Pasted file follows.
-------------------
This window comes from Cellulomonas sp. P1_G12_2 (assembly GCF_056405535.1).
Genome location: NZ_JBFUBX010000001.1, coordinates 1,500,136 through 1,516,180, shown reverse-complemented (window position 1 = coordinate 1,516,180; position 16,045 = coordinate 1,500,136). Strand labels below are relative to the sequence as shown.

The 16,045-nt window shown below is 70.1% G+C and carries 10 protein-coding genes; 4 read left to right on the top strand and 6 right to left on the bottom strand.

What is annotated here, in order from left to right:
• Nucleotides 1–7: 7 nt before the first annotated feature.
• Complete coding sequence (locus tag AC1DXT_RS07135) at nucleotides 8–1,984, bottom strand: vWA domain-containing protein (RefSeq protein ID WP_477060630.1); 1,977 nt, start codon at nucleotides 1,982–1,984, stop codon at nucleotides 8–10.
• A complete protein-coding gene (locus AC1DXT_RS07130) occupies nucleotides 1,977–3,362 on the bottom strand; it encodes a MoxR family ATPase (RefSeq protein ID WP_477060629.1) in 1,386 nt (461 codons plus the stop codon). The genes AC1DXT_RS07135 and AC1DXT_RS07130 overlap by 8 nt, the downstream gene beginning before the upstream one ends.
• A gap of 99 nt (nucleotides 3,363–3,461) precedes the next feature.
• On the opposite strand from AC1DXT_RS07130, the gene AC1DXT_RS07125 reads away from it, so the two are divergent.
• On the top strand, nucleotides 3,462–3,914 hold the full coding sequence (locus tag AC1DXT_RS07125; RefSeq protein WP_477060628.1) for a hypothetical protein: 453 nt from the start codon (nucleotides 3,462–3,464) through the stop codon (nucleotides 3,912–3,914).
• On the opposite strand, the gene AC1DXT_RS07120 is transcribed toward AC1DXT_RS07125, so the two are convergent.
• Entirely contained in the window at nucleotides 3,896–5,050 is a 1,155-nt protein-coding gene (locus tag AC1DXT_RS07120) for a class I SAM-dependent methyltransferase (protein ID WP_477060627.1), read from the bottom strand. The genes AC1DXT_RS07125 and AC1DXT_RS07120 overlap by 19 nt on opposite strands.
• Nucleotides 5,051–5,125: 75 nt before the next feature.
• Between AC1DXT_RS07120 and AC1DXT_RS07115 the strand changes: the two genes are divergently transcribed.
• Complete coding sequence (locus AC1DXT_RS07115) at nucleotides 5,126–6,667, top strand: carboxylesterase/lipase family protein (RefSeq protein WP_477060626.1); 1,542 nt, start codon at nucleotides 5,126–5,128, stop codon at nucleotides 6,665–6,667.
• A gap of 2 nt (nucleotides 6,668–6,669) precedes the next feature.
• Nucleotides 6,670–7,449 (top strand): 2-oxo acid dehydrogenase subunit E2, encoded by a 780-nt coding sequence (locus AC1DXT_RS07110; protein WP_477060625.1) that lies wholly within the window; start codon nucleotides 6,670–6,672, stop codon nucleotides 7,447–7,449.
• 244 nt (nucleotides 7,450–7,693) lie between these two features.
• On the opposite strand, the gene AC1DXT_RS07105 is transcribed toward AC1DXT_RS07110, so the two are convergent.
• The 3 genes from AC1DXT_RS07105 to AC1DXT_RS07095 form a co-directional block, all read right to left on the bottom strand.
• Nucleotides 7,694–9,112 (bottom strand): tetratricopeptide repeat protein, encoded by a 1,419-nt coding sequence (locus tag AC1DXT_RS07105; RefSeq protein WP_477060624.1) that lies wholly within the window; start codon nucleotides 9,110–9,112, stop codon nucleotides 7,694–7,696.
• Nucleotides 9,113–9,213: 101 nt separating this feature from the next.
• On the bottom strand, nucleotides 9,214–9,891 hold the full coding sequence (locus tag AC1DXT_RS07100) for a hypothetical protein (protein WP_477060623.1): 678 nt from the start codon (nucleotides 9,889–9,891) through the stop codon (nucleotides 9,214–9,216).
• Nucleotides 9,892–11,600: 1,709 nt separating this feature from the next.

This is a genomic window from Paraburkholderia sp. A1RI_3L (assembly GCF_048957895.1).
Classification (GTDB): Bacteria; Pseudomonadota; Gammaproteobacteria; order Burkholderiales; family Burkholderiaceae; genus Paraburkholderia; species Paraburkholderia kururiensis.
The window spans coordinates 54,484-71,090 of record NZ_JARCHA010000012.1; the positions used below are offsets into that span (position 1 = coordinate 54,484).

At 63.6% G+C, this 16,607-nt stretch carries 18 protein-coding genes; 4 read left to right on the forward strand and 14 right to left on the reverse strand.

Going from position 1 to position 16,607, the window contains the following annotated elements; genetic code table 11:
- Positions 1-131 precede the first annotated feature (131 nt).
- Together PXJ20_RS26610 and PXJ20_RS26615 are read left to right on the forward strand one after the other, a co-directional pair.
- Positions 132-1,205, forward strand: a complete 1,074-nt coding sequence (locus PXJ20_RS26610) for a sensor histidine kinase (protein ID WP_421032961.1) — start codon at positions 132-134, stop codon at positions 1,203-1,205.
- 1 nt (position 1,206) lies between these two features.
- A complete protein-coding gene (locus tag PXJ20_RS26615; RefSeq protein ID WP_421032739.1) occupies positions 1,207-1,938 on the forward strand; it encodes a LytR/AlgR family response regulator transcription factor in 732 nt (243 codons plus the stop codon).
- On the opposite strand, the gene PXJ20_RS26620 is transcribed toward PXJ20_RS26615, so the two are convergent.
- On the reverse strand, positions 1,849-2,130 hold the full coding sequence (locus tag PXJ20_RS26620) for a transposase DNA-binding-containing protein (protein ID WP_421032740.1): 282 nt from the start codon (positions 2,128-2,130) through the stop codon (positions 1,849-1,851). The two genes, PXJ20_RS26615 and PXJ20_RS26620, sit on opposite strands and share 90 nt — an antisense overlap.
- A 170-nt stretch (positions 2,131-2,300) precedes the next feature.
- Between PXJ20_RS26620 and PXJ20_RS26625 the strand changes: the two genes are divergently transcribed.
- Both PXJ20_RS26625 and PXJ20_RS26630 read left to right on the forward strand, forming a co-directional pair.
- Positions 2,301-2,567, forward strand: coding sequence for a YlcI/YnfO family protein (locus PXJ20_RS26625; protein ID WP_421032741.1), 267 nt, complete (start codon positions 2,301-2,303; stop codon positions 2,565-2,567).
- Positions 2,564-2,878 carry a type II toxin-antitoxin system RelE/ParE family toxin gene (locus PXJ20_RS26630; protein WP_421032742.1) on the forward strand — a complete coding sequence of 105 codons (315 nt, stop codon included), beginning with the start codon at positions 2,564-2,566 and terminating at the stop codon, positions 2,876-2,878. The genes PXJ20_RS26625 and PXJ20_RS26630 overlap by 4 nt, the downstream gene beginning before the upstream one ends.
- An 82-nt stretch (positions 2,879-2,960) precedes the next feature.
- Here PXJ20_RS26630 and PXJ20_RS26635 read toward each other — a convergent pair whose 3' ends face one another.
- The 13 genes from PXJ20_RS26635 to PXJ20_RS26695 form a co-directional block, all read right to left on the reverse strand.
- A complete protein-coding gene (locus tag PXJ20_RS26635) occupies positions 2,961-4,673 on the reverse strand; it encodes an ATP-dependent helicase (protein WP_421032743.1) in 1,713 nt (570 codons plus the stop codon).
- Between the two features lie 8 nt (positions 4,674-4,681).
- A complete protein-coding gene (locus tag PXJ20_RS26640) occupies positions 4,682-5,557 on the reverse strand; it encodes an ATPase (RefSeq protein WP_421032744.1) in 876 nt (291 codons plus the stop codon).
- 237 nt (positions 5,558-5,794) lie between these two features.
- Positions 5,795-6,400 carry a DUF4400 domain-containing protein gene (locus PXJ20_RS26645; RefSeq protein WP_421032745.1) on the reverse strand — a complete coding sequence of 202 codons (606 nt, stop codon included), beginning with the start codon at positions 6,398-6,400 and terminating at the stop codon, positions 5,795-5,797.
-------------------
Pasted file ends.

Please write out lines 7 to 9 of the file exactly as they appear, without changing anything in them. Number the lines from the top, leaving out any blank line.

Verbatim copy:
• A complete protein-coding gene (locus AC1DXT_RS07130) occupies nucleotides 1,977–3,362 on the bottom strand; it encodes a MoxR family ATPase (RefSeq protein ID WP_477060629.1) in 1,386 nt (461 codons plus the stop codon). The genes AC1DXT_RS07135 and AC1DXT_RS07130 overlap by 8 nt, the downstream gene beginning before the upstream one ends.
• A gap of 99 nt (nucleotides 3,363–3,461) precedes the next feature.
• On the opposite strand from AC1DXT_RS07130, the gene AC1DXT_RS07125 reads away from it, so the two are divergent.